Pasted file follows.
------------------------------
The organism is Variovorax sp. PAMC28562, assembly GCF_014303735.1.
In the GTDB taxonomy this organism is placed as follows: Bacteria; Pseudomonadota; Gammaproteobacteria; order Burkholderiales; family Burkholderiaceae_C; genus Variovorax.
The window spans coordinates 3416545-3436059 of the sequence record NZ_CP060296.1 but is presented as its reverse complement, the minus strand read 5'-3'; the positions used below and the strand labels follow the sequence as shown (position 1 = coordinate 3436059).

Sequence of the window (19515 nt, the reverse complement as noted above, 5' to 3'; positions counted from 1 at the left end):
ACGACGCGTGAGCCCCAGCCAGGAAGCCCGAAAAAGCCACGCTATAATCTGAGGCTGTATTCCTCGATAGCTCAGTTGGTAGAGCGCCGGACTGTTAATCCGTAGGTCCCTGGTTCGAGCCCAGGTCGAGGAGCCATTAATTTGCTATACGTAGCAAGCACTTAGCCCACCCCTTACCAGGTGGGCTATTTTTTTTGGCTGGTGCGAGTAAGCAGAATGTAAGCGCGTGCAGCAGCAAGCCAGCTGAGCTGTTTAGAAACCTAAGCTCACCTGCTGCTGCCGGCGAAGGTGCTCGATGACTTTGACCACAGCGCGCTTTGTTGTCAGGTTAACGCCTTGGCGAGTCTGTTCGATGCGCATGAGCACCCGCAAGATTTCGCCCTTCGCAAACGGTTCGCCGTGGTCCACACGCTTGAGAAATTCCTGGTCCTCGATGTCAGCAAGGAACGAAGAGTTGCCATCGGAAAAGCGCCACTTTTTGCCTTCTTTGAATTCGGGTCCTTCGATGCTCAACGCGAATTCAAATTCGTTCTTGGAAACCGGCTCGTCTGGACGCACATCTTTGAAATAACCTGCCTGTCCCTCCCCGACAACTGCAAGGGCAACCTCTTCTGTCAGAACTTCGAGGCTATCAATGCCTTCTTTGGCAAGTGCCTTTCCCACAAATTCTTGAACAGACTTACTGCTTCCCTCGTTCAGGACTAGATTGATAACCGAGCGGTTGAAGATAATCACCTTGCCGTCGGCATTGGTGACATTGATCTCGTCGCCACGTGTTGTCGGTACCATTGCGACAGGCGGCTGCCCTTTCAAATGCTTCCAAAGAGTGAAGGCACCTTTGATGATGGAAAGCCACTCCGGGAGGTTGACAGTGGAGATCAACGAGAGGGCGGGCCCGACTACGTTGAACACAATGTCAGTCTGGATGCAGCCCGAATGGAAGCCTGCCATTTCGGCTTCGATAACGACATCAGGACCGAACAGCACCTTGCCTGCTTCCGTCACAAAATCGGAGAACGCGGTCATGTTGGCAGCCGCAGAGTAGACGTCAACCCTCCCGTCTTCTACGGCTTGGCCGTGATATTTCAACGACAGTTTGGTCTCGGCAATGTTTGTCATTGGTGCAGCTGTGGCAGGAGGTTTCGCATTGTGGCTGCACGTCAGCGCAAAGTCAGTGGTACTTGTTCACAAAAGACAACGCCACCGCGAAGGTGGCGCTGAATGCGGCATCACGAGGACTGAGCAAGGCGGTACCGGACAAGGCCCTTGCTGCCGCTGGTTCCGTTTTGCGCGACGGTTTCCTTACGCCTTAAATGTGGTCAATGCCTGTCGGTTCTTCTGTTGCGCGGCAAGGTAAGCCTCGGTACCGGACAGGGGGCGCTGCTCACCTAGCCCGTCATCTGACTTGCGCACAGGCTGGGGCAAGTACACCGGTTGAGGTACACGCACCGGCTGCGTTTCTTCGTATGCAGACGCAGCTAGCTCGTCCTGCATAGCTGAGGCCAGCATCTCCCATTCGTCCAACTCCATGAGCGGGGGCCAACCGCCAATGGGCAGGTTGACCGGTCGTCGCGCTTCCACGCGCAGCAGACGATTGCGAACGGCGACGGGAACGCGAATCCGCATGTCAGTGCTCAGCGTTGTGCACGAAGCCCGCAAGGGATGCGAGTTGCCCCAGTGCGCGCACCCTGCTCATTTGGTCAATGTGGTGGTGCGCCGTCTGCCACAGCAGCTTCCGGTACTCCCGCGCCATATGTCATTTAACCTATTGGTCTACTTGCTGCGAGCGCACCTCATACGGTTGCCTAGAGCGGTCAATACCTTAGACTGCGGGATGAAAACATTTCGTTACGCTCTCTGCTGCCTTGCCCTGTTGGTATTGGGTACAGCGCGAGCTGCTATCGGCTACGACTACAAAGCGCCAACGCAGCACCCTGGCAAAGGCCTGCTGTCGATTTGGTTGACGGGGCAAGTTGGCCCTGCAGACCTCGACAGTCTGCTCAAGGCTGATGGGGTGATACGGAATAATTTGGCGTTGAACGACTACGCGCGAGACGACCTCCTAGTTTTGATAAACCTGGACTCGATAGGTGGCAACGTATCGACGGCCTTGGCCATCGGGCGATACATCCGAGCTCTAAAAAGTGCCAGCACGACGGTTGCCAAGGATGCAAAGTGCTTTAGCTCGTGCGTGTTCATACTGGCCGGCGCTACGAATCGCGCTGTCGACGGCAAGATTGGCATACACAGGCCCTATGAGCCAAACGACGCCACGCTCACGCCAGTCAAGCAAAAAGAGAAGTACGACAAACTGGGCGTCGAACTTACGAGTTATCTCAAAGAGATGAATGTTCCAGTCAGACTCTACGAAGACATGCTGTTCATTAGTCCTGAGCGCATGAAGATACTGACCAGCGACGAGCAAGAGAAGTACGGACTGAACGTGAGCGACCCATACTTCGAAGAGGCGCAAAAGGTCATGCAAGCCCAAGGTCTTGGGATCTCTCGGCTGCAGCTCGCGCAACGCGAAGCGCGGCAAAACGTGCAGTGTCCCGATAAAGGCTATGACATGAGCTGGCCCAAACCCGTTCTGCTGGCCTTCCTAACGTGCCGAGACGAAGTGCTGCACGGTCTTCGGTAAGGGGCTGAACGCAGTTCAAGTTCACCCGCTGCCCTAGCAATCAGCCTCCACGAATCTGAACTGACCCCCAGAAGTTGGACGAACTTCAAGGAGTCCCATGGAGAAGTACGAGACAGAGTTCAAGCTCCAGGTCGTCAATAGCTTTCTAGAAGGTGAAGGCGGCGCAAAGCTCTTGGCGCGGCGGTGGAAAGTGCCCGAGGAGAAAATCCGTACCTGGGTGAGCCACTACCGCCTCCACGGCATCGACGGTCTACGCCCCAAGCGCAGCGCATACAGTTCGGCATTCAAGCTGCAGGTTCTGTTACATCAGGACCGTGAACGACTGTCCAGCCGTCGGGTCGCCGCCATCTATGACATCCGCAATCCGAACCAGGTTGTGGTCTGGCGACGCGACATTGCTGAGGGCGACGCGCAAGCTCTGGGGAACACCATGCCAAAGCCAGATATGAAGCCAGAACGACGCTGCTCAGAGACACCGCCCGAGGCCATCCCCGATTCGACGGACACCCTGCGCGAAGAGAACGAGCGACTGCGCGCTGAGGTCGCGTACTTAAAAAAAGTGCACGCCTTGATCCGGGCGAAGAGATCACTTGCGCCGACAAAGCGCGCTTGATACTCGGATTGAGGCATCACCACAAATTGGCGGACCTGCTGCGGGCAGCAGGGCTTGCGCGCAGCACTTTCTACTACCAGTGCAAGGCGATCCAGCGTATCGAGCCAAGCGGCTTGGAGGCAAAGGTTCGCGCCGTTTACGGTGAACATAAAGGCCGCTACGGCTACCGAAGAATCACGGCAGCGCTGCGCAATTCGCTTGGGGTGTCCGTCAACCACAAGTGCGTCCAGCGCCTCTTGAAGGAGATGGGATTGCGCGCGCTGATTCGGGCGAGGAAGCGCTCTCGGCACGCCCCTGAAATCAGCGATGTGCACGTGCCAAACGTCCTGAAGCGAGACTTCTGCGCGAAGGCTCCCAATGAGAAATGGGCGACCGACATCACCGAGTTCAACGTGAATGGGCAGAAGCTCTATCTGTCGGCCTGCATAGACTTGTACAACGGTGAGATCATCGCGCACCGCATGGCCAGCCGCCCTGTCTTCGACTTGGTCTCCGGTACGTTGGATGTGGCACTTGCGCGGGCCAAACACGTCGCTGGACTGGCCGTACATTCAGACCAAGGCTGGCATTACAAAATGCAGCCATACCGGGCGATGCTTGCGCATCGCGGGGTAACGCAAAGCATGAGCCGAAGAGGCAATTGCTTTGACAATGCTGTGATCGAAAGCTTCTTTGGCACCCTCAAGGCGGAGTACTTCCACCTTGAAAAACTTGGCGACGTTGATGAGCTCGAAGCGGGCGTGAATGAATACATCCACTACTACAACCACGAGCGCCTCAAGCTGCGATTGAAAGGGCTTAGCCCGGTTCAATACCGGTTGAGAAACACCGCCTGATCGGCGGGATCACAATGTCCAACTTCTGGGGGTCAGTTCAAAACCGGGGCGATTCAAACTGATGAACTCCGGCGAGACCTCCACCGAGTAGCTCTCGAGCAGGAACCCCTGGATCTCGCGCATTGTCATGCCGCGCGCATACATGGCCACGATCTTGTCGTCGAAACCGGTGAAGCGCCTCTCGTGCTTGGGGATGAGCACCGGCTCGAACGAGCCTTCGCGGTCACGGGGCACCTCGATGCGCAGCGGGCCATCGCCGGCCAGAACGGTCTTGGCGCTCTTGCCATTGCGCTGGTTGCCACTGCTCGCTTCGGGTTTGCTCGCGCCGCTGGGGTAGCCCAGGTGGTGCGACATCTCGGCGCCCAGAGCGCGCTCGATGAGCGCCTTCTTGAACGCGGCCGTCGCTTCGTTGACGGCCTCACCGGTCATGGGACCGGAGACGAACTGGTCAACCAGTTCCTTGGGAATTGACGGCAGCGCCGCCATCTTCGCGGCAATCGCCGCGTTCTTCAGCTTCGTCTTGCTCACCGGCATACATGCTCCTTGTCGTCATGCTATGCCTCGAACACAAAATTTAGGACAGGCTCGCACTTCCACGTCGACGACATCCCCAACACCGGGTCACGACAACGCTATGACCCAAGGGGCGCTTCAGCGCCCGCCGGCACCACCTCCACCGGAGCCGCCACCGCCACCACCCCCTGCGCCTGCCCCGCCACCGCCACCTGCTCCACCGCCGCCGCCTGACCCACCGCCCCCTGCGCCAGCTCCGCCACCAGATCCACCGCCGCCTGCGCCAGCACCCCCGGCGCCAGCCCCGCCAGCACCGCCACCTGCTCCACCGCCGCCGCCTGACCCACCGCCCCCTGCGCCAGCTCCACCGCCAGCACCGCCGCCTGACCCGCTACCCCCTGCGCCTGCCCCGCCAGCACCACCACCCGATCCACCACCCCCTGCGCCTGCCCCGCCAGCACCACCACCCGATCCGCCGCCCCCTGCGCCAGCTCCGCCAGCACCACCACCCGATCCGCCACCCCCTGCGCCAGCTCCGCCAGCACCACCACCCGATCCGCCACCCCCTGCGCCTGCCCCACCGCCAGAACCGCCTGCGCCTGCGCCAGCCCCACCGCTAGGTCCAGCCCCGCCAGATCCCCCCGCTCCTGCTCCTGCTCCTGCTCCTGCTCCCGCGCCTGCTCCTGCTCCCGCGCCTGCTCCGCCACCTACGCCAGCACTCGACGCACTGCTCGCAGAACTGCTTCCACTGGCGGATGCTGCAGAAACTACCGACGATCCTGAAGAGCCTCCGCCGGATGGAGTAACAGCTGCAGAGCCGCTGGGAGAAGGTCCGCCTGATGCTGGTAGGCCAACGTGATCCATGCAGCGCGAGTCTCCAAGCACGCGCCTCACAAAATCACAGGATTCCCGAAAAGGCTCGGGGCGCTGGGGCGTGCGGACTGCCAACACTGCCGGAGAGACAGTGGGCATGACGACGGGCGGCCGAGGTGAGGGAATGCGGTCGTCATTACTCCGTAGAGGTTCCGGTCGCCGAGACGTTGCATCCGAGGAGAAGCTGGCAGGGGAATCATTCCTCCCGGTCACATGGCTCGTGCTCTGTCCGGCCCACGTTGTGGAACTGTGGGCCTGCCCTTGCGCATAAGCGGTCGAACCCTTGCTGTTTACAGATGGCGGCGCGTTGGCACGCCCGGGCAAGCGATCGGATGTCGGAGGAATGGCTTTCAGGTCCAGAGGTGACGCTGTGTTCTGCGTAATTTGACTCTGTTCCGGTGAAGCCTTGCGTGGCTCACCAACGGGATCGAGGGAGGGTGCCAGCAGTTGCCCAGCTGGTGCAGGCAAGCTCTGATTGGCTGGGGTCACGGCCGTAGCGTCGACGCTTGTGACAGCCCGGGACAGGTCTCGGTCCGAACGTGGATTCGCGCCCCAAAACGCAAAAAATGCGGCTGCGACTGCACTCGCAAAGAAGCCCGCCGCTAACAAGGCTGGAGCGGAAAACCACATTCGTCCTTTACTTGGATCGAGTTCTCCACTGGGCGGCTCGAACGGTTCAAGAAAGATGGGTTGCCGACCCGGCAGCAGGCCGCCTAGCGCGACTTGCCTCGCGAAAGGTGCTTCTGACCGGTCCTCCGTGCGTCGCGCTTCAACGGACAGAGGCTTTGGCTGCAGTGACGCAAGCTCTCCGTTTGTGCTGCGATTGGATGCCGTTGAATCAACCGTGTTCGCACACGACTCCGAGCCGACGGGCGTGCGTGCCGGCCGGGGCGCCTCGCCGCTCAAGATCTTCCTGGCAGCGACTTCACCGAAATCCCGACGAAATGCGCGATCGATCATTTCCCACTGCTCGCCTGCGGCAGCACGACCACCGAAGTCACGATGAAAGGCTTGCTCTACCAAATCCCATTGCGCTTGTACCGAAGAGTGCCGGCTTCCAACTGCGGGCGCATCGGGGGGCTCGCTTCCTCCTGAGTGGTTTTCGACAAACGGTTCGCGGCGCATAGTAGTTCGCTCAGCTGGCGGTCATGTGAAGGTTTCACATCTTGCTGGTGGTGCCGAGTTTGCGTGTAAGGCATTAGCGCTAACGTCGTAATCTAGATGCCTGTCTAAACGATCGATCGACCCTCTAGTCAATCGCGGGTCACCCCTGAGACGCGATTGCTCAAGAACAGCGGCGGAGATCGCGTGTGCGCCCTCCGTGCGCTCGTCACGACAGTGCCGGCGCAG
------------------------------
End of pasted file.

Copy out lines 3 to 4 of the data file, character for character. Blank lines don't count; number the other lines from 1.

The window spans coordinates 3416545-3436059 of the sequence record NZ_CP060296.1 but is presented as its reverse complement, the minus strand read 5'-3'; the positions used below and the strand labels follow the sequence as shown (position 1 = coordinate 3436059).

Sequence of the window (19515 nt, the reverse complement as noted above, 5' to 3'; positions counted from 1 at the left end):